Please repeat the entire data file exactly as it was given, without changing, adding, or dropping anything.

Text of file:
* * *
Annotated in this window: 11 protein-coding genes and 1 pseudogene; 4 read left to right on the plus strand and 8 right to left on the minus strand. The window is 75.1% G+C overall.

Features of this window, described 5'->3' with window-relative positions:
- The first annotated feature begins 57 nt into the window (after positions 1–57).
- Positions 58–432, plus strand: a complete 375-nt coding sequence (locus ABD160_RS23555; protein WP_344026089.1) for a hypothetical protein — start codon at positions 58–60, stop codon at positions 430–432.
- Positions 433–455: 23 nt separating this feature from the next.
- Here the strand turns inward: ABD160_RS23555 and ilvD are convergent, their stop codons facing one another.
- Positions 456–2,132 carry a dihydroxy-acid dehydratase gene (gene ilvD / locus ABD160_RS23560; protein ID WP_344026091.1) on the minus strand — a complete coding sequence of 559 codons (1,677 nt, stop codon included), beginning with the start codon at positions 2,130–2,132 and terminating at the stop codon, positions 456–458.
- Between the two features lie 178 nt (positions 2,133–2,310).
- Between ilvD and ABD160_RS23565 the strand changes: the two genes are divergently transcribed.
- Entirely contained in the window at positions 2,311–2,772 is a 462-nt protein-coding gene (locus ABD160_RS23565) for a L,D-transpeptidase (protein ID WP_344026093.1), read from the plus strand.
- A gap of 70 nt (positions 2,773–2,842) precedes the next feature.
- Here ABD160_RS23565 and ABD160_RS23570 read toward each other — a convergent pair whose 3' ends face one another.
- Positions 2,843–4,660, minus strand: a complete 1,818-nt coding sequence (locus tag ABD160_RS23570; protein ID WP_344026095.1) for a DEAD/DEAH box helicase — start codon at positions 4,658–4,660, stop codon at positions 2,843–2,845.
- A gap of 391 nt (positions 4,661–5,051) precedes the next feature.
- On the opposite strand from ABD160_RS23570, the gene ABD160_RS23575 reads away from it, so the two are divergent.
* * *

Annotated in this window: 11 protein-coding genes and 1 pseudogene; 4 read left to right on the plus strand and 8 right to left on the minus strand. The window is 75.1% G+C overall.

Features of this window, described 5'->3' with window-relative positions:
- The first annotated feature begins 57 nt into the window (after positions 1–57).
- Positions 58–432, plus strand: a complete 375-nt coding sequence (locus ABD160_RS23555; protein WP_344026089.1) for a hypothetical protein — start codon at positions 58–60, stop codon at positions 430–432.
- Positions 433–455: 23 nt separating this feature from the next.
- Here the strand turns inward: ABD160_RS23555 and ilvD are convergent, their stop codons facing one another.
- Positions 456–2,132 carry a dihydroxy-acid dehydratase gene (gene ilvD / locus ABD160_RS23560; protein ID WP_344026091.1) on the minus strand — a complete coding sequence of 559 codons (1,677 nt, stop codon included), beginning with the start codon at positions 2,130–2,132 and terminating at the stop codon, positions 456–458.
- Between the two features lie 178 nt (positions 2,133–2,310).
- Between ilvD and ABD160_RS23565 the strand changes: the two genes are divergently transcribed.
- Entirely contained in the window at positions 2,311–2,772 is a 462-nt protein-coding gene (locus ABD160_RS23565) for a L,D-transpeptidase (protein ID WP_344026093.1), read from the plus strand.
- A gap of 70 nt (positions 2,773–2,842) precedes the next feature.
- Here ABD160_RS23565 and ABD160_RS23570 read toward each other — a convergent pair whose 3' ends face one another.
- Positions 2,843–4,660, minus strand: a complete 1,818-nt coding sequence (locus tag ABD160_RS23570; protein ID WP_344026095.1) for a DEAD/DEAH box helicase — start codon at positions 4,658–4,660, stop codon at positions 2,843–2,845.
- A gap of 391 nt (positions 4,661–5,051) precedes the next feature.
- On the opposite strand from ABD160_RS23570, the gene ABD160_RS23575 reads away from it, so the two are divergent.